Brown's public defender, Kate Geraci, said her client has significant cognitive difficulties and little to no impulse control and she would be filing a motion for a competency hearing. She told the judge that he has no ability to assist in his own defense and likely doesn't understand much of what is happening to him.

Geraci said he is terrified of being in jail and, with what his family said is the cognitive ability of a 10-year-old, he also doesn't understand why he's being confined. She said he is receiving services from the Lakes Region Community Services and many members of his family were in the court room to support him.

Police Prosecutor Lt. Keith True had asked for $5,000 cash bail. He said that if Brown were to be released he would ask for no contact with anyone under the age of 18.

Geraci said one problem with True's request was that Brown didn't drive and one of his 16-year-old cousins often took him places he needed to go. She also said she was under the impression he could continue getting services from LRCS even though his grandfather lives in Holderness.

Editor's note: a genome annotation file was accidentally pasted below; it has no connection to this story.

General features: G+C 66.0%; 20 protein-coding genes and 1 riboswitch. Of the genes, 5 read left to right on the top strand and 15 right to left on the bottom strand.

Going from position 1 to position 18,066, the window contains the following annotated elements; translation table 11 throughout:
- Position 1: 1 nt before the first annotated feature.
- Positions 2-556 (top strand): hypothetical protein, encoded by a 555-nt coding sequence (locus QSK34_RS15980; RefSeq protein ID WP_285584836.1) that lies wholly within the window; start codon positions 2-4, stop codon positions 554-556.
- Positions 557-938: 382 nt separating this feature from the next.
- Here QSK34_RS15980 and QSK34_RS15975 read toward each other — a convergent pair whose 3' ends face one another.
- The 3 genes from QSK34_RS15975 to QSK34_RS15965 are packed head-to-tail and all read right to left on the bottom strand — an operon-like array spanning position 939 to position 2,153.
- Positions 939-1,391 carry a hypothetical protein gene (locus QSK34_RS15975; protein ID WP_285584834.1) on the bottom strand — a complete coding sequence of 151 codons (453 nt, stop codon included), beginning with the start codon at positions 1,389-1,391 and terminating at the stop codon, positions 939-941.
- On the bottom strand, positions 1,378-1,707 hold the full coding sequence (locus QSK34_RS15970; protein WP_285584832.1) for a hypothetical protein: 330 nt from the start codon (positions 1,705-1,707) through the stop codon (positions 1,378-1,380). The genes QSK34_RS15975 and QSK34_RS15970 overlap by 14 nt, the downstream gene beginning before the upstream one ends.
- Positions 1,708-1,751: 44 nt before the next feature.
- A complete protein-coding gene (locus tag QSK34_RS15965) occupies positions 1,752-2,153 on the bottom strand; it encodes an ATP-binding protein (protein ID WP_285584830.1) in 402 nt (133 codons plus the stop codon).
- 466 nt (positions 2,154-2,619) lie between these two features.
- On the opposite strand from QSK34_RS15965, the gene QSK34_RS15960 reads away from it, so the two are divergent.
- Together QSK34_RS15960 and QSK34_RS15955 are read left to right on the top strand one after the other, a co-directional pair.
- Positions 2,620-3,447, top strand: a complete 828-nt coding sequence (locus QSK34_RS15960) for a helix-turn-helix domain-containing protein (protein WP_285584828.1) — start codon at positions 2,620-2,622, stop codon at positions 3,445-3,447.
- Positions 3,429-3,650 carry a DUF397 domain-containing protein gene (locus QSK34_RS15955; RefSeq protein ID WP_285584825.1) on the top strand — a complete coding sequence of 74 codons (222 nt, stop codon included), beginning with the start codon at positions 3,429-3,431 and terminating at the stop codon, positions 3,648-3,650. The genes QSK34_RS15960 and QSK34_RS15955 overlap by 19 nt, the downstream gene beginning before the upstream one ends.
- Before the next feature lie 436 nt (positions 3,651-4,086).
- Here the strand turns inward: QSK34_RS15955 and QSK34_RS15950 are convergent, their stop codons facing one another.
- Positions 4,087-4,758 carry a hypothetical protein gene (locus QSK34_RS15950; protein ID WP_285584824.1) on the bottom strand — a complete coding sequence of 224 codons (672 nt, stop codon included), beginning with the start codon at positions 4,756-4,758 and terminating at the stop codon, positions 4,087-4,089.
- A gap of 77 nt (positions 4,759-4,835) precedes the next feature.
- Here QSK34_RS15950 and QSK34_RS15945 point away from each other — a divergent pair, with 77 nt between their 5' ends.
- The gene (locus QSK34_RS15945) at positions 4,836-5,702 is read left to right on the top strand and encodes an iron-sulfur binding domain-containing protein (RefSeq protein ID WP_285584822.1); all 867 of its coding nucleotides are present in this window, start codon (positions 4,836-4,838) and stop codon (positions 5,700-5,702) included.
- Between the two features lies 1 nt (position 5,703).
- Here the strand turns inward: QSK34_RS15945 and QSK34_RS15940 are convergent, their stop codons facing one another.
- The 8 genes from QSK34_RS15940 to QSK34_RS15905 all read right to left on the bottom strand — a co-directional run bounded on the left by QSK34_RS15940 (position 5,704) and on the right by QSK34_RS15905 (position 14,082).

Judge Jim Carroll ordered that he be released on $25,000 personal recognizance bail and that, with the exception of his cousins, he cannot not have any contact with people under 18.

Carroll said that Brown's ability to see his cousins does not include transportation and ordered that only an adult over the age of 20 could drive him around.

He also ordered Brown to stay out of Meredith except when seeking medical or mental health treatment and to abide by a curfew that confines him to his grandfather's home from 6:30 p.m. to 6:30 a.m.

Last Updated on Friday, 08 August 2014 12:50

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Biker looking for his very special hat

LACONIA — Horace Joyner is lucky to be alive — and he knows it.